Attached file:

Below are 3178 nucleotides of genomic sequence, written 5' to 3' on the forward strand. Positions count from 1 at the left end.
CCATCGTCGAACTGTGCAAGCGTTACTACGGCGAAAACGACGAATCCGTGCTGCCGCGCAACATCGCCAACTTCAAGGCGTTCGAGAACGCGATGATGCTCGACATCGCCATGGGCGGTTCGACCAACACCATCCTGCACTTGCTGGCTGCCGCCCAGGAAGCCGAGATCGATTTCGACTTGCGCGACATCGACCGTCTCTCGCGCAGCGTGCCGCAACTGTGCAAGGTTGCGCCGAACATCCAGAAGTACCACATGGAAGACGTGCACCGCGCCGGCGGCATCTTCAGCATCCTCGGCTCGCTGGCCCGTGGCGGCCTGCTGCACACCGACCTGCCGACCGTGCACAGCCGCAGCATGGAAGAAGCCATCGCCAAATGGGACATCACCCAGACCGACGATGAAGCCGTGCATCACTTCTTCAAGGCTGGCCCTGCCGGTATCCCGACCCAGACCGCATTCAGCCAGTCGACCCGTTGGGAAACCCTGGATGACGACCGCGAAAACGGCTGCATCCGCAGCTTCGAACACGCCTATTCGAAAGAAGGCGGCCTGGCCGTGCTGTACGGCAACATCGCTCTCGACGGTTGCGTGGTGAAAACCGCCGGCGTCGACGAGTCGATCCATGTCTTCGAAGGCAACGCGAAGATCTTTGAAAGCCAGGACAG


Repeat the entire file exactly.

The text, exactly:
Below are 3178 nucleotides of genomic sequence, written 5' to 3' on the forward strand. Positions count from 1 at the left end.
CCATCGTCGAACTGTGCAAGCGTTACTACGGCGAAAACGACGAATCCGTGCTGCCGCGCAACATCGCCAACTTCAAGGCGTTCGAGAACGCGATGATGCTCGACATCGCCATGGGCGGTTCGACCAACACCATCCTGCACTTGCTGGCTGCCGCCCAGGAAGCCGAGATCGATTTCGACTTGCGCGACATCGACCGTCTCTCGCGCAGCGTGCCGCAACTGTGCAAGGTTGCGCCGAACATCCAGAAGTACCACATGGAAGACGTGCACCGCGCCGGCGGCATCTTCAGCATCCTCGGCTCGCTGGCCCGTGGCGGCCTGCTGCACACCGACCTGCCGACCGTGCACAGCCGCAGCATGGAAGAAGCCATCGCCAAATGGGACATCACCCAGACCGACGATGAAGCCGTGCATCACTTCTTCAAGGCTGGCCCTGCCGGTATCCCGACCCAGACCGCATTCAGCCAGTCGACCCGTTGGGAAACCCTGGATGACGACCGCGAAAACGGCTGCATCCGCAGCTTCGAACACGCCTATTCGAAAGAAGGCGGCCTGGCCGTGCTGTACGGCAACATCGCTCTCGACGGTTGCGTGGTGAAAACCGCCGGCGTCGACGAGTCGATCCATGTCTTCGAAGGCAACGCGAAGATCTTTGAAAGCCAGGACAG